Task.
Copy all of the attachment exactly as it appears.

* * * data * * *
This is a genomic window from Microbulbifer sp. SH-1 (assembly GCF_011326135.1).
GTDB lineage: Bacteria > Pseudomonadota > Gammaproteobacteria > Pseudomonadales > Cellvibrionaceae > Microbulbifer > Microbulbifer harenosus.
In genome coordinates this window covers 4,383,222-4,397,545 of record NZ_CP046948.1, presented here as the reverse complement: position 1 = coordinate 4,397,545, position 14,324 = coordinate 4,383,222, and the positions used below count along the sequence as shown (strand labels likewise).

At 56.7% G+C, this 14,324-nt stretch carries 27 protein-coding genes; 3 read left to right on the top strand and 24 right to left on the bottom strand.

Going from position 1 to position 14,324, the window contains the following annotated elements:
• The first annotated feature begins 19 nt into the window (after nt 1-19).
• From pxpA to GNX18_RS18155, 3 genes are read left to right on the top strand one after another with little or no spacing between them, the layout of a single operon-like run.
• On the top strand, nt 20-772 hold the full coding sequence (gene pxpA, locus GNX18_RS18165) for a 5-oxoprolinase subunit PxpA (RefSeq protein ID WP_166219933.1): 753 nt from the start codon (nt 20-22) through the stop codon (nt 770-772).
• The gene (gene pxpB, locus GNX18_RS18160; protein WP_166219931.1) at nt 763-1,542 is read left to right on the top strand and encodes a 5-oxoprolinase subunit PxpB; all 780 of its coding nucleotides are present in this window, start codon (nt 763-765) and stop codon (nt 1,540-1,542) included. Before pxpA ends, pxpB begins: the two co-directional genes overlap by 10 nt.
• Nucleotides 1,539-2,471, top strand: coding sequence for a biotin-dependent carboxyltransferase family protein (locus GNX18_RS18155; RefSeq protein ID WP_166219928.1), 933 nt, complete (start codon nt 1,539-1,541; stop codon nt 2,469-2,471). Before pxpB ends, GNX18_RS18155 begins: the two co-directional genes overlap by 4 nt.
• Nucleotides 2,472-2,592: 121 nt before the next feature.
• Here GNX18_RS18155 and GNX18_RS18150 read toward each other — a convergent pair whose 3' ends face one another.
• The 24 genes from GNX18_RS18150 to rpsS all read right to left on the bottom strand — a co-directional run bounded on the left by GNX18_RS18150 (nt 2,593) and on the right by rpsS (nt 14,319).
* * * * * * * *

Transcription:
This is a genomic window from Microbulbifer sp. SH-1 (assembly GCF_011326135.1).
GTDB lineage: Bacteria > Pseudomonadota > Gammaproteobacteria > Pseudomonadales > Cellvibrionaceae > Microbulbifer > Microbulbifer harenosus.
In genome coordinates this window covers 4,383,222-4,397,545 of record NZ_CP046948.1, presented here as the reverse complement: position 1 = coordinate 4,397,545, position 14,324 = coordinate 4,383,222, and the positions used below count along the sequence as shown (strand labels likewise).

At 56.7% G+C, this 14,324-nt stretch carries 27 protein-coding genes; 3 read left to right on the top strand and 24 right to left on the bottom strand.

Going from position 1 to position 14,324, the window contains the following annotated elements:
• The first annotated feature begins 19 nt into the window (after nt 1-19).
• From pxpA to GNX18_RS18155, 3 genes are read left to right on the top strand one after another with little or no spacing between them, the layout of a single operon-like run.
• On the top strand, nt 20-772 hold the full coding sequence (gene pxpA, locus GNX18_RS18165) for a 5-oxoprolinase subunit PxpA (RefSeq protein ID WP_166219933.1): 753 nt from the start codon (nt 20-22) through the stop codon (nt 770-772).
• The gene (gene pxpB, locus GNX18_RS18160; protein WP_166219931.1) at nt 763-1,542 is read left to right on the top strand and encodes a 5-oxoprolinase subunit PxpB; all 780 of its coding nucleotides are present in this window, start codon (nt 763-765) and stop codon (nt 1,540-1,542) included. Before pxpA ends, pxpB begins: the two co-directional genes overlap by 10 nt.
• Nucleotides 1,539-2,471, top strand: coding sequence for a biotin-dependent carboxyltransferase family protein (locus GNX18_RS18155; RefSeq protein ID WP_166219928.1), 933 nt, complete (start codon nt 1,539-1,541; stop codon nt 2,469-2,471). Before pxpB ends, GNX18_RS18155 begins: the two co-directional genes overlap by 4 nt.
• Nucleotides 2,472-2,592: 121 nt before the next feature.
• Here GNX18_RS18155 and GNX18_RS18150 read toward each other — a convergent pair whose 3' ends face one another.
• The 24 genes from GNX18_RS18150 to rpsS all read right to left on the bottom strand — a co-directional run bounded on the left by GNX18_RS18150 (nt 2,593) and on the right by rpsS (nt 14,319).